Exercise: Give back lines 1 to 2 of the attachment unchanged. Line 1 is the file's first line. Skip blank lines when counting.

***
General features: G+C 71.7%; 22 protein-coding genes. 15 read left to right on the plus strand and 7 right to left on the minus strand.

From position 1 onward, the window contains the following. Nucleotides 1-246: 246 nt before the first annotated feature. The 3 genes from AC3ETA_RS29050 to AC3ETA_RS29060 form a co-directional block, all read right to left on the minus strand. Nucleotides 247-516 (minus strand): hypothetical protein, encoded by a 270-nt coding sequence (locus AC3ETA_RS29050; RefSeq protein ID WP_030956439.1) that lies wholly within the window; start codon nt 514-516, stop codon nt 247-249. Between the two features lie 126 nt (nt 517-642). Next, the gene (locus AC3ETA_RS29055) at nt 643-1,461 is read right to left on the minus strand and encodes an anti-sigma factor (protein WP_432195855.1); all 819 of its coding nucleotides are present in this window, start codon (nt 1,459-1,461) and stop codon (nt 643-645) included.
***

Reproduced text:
General features: G+C 71.7%; 22 protein-coding genes. 15 read left to right on the plus strand and 7 right to left on the minus strand.

From position 1 onward, the window contains the following. Nucleotides 1-246: 246 nt before the first annotated feature. The 3 genes from AC3ETA_RS29050 to AC3ETA_RS29060 form a co-directional block, all read right to left on the minus strand. Nucleotides 247-516 (minus strand): hypothetical protein, encoded by a 270-nt coding sequence (locus AC3ETA_RS29050; RefSeq protein ID WP_030956439.1) that lies wholly within the window; start codon nt 514-516, stop codon nt 247-249. Between the two features lie 126 nt (nt 517-642). Next, the gene (locus AC3ETA_RS29055) at nt 643-1,461 is read right to left on the minus strand and encodes an anti-sigma factor (protein WP_432195855.1); all 819 of its coding nucleotides are present in this window, start codon (nt 1,459-1,461) and stop codon (nt 643-645) included.